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There is often a huge difference between being wealthy and just having a high income. To avoid the bankruptcy attorneys with a high income, you’ll need to do things a little differently than normal people. Normal means debt. And nearly half of the people earning over six figures a year have less $1000 in savings. Scary, isn’t it? Unfortunately, a lot of people fall prey to looking wealthy as opposed to actually being wealthy. Today, we’re going to talk about 3 simple ways you can sidestep consumerism and finish rich.
Ask yourself this one question. Are you caught in the consumerist trap of purchasing high-end stuff just to impress people who don’t really care about you? If the answer is yes, you need to reevaluate what matters most in your life and make changes accordingly. If you’re able to tweak these 3 major areas, you’ll be guaranteed to impress the only person that counts – yourself. And with that, let’s take a look at 3 simple ways you can send your savings into the stratosphere.
1. Buy A Smaller House Than You Can Afford
It’s tempting to buy the biggest flashiest house you can afford, but just because a bank will lend you 400k doesn’t mean you have to spend 400k.
Your financial situation will greatly improve if you simply go for a property that is big enough to meet your needs without being excessive.
When it comes to purchasing a home, the less you borrow, the quicker you can pay back your loan and the more time you have to save for early retirement and invest.
Remember, your mortgage is probably (and hopefully) going to be your biggest monthly expense. Paying it off as soon as possible means you’ll likely save tens of thousands of dollars in interest alone. And when you free of that kind of cash you can be staring down an early retirement before you know it.
2. Don’t Buy A New Car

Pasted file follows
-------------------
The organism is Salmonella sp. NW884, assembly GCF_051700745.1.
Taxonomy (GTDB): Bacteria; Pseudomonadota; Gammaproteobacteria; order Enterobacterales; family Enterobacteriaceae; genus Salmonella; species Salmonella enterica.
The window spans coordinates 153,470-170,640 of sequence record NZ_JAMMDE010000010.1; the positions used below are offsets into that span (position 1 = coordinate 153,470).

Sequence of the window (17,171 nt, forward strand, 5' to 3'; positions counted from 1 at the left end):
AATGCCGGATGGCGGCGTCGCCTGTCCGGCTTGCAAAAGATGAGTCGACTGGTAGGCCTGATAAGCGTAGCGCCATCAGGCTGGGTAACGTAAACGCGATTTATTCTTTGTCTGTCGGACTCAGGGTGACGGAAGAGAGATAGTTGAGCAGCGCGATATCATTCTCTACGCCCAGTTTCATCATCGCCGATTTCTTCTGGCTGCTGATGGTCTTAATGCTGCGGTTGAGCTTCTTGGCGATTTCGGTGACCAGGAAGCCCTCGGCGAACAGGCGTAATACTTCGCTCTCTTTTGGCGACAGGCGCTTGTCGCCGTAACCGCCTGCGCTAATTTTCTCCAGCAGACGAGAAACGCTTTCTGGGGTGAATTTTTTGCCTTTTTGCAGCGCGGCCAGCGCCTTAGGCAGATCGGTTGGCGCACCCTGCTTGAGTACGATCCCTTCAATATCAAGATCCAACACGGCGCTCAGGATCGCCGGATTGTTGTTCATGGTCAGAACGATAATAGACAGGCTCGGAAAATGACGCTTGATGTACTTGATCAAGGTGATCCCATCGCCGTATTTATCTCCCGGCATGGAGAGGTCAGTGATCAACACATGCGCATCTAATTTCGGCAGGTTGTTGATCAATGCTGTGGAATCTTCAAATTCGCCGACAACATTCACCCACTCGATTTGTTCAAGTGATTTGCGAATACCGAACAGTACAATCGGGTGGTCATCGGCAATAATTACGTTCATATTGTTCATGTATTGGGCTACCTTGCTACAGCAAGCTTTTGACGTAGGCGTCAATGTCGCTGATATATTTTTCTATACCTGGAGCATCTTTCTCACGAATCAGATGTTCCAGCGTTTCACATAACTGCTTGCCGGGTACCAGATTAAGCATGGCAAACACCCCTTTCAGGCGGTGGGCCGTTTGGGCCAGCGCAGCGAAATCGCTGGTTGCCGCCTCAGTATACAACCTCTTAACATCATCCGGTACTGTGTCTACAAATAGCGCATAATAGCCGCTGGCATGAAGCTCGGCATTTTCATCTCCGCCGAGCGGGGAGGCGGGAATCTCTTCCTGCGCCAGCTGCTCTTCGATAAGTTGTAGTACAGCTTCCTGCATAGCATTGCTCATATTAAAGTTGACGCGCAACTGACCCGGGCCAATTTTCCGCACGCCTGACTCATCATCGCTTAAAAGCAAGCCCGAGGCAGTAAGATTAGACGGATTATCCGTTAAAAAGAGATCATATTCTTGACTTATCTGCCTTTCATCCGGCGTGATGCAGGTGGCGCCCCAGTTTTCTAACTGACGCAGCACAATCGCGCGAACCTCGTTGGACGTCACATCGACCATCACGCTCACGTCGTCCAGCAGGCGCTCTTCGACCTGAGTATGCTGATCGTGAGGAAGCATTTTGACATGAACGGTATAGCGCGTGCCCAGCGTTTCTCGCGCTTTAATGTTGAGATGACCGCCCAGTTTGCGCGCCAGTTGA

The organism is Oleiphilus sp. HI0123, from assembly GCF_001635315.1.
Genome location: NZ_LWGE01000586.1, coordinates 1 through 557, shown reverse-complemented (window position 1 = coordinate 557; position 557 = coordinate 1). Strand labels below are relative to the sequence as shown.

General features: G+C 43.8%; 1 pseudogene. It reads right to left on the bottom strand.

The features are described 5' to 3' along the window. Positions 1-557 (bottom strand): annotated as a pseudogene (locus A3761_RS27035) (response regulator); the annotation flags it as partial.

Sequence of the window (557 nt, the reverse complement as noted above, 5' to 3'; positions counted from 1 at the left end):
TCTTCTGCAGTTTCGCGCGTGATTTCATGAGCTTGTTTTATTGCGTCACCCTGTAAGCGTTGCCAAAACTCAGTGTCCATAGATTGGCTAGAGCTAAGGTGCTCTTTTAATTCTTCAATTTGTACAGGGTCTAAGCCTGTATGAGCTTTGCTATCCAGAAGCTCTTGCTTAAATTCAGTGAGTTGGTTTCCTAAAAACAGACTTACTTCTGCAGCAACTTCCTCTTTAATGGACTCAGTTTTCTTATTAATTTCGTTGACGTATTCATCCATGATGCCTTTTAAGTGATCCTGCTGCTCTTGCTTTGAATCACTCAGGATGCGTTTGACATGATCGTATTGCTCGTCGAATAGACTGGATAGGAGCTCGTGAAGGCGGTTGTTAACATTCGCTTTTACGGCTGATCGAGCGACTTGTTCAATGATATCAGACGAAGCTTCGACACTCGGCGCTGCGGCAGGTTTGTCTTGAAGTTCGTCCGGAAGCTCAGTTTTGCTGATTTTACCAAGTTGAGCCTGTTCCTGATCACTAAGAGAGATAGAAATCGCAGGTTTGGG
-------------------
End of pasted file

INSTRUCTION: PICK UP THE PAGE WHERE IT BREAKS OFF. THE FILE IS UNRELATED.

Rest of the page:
“But how will everyone know that I’m important and earn a lot?” you ask. They won’t, but you will, and your bank balance will be a lot happier for it.
Let’s talk depreciation for a moment. According to Carfax, the minute you drive your brand new car off the dealer’s lot, you instantly lose about 10% of its value. After a year, you’ll lose another 10%, and after five years, the average car has lost around 60% of its original value. And, certain high-end vehicles can take an even steeper depreciation tumble.
By choosing a car that is around five years old, you’ll still have something fairly modern, but at half the cost of the list price. When you consider the amount of money you’ll save up front and over the course of ownership, buying a pre-owned vehicle makes gobs of sense for anyone’s bottom line.
Other articles you might enjoy:
- Cars Drool And Cash Rules
- Old Cars vs New Cars: Are Older Cars Really Cheaper?
- Tiny House Living: 7 Things You Need To Consider Today
- Why We Refuse To Buy A Bigger House For Occasional Guests
- Buying A House? Due Diligence And Gut Instincts Matter
- 5 Ways You Can Combat Consumerism In 2018
3. Question Every Purchase
In today’s consumerist society it’s easy to get caught up in the hype and buy stuff you don’t need just because it’s part of the barrage of advertising that inundates your daily life.
But, before you part with any money, no matter how small, ask yourself: Do I want this, or do I need this? If you only want it, wait a day or two. The majority of the time you’ll find that you didn’t think about it again after walking away.
It may have only been a small purchase. But lots of small purchases can add up to a large amount of money. You’ll be surprised how much you save just by questioning whether the thing you’re about to buy is a ‘want’ or a ‘need’.
Hopefully, these strategies have given you a little food for thought on how to send your savings into the stratosphere, regardless how much money you earn.